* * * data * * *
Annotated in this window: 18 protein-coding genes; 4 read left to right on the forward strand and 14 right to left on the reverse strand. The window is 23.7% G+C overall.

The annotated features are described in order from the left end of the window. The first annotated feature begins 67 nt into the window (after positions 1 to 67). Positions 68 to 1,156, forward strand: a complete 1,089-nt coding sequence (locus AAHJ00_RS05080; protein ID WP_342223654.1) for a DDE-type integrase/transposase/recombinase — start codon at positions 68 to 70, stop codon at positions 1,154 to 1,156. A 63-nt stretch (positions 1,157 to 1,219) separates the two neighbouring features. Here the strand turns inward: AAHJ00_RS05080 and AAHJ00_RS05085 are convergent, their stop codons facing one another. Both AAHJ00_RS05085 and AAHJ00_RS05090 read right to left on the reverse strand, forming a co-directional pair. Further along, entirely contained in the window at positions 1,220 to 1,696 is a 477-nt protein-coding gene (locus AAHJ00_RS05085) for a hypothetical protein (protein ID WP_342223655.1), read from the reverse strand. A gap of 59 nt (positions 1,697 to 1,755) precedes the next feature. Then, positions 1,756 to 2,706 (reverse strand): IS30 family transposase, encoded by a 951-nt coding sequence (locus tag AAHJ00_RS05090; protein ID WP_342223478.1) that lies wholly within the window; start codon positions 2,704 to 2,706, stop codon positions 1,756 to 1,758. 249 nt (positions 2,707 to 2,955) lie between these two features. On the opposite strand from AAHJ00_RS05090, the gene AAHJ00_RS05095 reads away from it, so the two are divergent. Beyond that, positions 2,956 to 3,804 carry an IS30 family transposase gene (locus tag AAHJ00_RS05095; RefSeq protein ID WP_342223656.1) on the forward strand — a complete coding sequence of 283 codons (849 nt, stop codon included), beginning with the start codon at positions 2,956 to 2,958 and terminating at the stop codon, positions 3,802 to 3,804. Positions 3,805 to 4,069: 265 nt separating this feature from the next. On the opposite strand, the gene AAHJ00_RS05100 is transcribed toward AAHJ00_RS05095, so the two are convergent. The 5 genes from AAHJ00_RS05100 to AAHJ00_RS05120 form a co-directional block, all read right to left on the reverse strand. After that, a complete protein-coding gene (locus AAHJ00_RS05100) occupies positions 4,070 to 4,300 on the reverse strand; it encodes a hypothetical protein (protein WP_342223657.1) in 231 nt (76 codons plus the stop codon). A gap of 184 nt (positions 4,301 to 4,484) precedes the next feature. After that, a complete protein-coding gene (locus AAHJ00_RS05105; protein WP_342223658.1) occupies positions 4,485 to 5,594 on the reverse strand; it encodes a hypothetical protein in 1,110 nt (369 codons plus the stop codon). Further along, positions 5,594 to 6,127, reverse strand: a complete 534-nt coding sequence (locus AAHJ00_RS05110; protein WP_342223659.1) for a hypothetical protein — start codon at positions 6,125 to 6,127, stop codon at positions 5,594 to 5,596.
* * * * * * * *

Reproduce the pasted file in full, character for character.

Annotated in this window: 18 protein-coding genes; 4 read left to right on the forward strand and 14 right to left on the reverse strand. The window is 23.7% G+C overall.

The annotated features are described in order from the left end of the window. The first annotated feature begins 67 nt into the window (after positions 1 to 67). Positions 68 to 1,156, forward strand: a complete 1,089-nt coding sequence (locus AAHJ00_RS05080; protein ID WP_342223654.1) for a DDE-type integrase/transposase/recombinase — start codon at positions 68 to 70, stop codon at positions 1,154 to 1,156. A 63-nt stretch (positions 1,157 to 1,219) separates the two neighbouring features. Here the strand turns inward: AAHJ00_RS05080 and AAHJ00_RS05085 are convergent, their stop codons facing one another. Both AAHJ00_RS05085 and AAHJ00_RS05090 read right to left on the reverse strand, forming a co-directional pair. Further along, entirely contained in the window at positions 1,220 to 1,696 is a 477-nt protein-coding gene (locus AAHJ00_RS05085) for a hypothetical protein (protein ID WP_342223655.1), read from the reverse strand. A gap of 59 nt (positions 1,697 to 1,755) precedes the next feature. Then, positions 1,756 to 2,706 (reverse strand): IS30 family transposase, encoded by a 951-nt coding sequence (locus tag AAHJ00_RS05090; protein ID WP_342223478.1) that lies wholly within the window; start codon positions 2,704 to 2,706, stop codon positions 1,756 to 1,758. 249 nt (positions 2,707 to 2,955) lie between these two features. On the opposite strand from AAHJ00_RS05090, the gene AAHJ00_RS05095 reads away from it, so the two are divergent. Beyond that, positions 2,956 to 3,804 carry an IS30 family transposase gene (locus tag AAHJ00_RS05095; RefSeq protein ID WP_342223656.1) on the forward strand — a complete coding sequence of 283 codons (849 nt, stop codon included), beginning with the start codon at positions 2,956 to 2,958 and terminating at the stop codon, positions 3,802 to 3,804. Positions 3,805 to 4,069: 265 nt separating this feature from the next. On the opposite strand, the gene AAHJ00_RS05100 is transcribed toward AAHJ00_RS05095, so the two are convergent. The 5 genes from AAHJ00_RS05100 to AAHJ00_RS05120 form a co-directional block, all read right to left on the reverse strand. After that, a complete protein-coding gene (locus AAHJ00_RS05100) occupies positions 4,070 to 4,300 on the reverse strand; it encodes a hypothetical protein (protein WP_342223657.1) in 231 nt (76 codons plus the stop codon). A gap of 184 nt (positions 4,301 to 4,484) precedes the next feature. After that, a complete protein-coding gene (locus AAHJ00_RS05105; protein WP_342223658.1) occupies positions 4,485 to 5,594 on the reverse strand; it encodes a hypothetical protein in 1,110 nt (369 codons plus the stop codon). Further along, positions 5,594 to 6,127, reverse strand: a complete 534-nt coding sequence (locus AAHJ00_RS05110; protein WP_342223659.1) for a hypothetical protein — start codon at positions 6,125 to 6,127, stop codon at positions 5,594 to 5,596.